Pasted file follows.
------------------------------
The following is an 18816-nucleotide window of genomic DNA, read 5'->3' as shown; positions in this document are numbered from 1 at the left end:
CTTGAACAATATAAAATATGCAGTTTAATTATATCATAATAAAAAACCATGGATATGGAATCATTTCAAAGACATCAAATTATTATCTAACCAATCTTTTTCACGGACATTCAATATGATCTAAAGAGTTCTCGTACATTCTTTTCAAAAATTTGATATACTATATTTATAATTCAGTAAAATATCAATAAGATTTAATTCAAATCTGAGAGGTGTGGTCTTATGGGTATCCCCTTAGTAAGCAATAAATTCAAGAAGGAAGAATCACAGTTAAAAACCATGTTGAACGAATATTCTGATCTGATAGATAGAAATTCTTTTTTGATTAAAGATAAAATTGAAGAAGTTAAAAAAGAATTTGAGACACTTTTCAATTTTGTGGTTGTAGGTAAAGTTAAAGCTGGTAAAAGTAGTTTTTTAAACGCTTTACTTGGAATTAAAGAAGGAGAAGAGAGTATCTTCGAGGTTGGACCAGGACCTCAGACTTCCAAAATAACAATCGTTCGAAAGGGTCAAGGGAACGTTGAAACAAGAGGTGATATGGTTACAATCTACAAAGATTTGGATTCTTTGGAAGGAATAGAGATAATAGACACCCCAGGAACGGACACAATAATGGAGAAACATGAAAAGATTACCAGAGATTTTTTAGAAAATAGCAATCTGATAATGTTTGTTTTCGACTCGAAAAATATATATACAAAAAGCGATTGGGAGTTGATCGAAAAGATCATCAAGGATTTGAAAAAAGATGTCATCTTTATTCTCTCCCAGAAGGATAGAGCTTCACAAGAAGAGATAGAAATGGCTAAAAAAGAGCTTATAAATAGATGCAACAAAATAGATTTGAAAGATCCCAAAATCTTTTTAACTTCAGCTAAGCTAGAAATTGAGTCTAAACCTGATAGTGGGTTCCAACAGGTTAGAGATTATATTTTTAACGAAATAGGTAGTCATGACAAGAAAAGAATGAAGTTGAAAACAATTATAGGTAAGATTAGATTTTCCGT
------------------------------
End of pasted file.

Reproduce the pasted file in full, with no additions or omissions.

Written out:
The following is an 18816-nucleotide window of genomic DNA, read 5'->3' as shown; positions in this document are numbered from 1 at the left end:
CTTGAACAATATAAAATATGCAGTTTAATTATATCATAATAAAAAACCATGGATATGGAATCATTTCAAAGACATCAAATTATTATCTAACCAATCTTTTTCACGGACATTCAATATGATCTAAAGAGTTCTCGTACATTCTTTTCAAAAATTTGATATACTATATTTATAATTCAGTAAAATATCAATAAGATTTAATTCAAATCTGAGAGGTGTGGTCTTATGGGTATCCCCTTAGTAAGCAATAAATTCAAGAAGGAAGAATCACAGTTAAAAACCATGTTGAACGAATATTCTGATCTGATAGATAGAAATTCTTTTTTGATTAAAGATAAAATTGAAGAAGTTAAAAAAGAATTTGAGACACTTTTCAATTTTGTGGTTGTAGGTAAAGTTAAAGCTGGTAAAAGTAGTTTTTTAAACGCTTTACTTGGAATTAAAGAAGGAGAAGAGAGTATCTTCGAGGTTGGACCAGGACCTCAGACTTCCAAAATAACAATCGTTCGAAAGGGTCAAGGGAACGTTGAAACAAGAGGTGATATGGTTACAATCTACAAAGATTTGGATTCTTTGGAAGGAATAGAGATAATAGACACCCCAGGAACGGACACAATAATGGAGAAACATGAAAAGATTACCAGAGATTTTTTAGAAAATAGCAATCTGATAATGTTTGTTTTCGACTCGAAAAATATATATACAAAAAGCGATTGGGAGTTGATCGAAAAGATCATCAAGGATTTGAAAAAAGATGTCATCTTTATTCTCTCCCAGAAGGATAGAGCTTCACAAGAAGAGATAGAAATGGCTAAAAAAGAGCTTATAAATAGATGCAACAAAATAGATTTGAAAGATCCCAAAATCTTTTTAACTTCAGCTAAGCTAGAAATTGAGTCTAAACCTGATAGTGGGTTCCAACAGGTTAGAGATTATATTTTTAACGAAATAGGTAGTCATGACAAGAAAAGAATGAAGTTGAAAACAATTATAGGTAAGATTAGATTTTCCGT